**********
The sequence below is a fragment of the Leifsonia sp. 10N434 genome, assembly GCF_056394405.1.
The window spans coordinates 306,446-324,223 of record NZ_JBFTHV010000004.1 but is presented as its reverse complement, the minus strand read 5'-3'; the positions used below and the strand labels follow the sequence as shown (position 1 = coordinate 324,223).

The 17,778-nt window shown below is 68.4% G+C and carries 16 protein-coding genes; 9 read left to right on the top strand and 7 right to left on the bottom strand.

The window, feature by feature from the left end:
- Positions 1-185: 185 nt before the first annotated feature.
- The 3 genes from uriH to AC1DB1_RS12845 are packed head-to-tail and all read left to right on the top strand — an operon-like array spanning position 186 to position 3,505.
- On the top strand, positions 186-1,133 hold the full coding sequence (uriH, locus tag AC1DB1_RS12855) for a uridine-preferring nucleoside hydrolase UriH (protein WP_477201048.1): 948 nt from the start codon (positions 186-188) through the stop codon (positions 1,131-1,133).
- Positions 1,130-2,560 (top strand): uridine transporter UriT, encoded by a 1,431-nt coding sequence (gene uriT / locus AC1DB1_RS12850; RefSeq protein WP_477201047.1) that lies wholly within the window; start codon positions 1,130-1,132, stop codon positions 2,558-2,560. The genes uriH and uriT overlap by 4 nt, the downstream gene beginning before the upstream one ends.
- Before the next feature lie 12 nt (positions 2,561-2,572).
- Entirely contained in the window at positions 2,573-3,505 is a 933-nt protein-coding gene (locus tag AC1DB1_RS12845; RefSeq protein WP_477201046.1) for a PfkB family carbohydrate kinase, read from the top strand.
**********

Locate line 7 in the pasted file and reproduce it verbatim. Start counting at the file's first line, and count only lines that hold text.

- On the top strand, positions 186-1,133 hold the full coding sequence (uriH, locus tag AC1DB1_RS12855) for a uridine-preferring nucleoside hydrolase UriH (protein WP_477201048.1): 948 nt from the start codon (positions 186-188) through the stop codon (positions 1,131-1,133).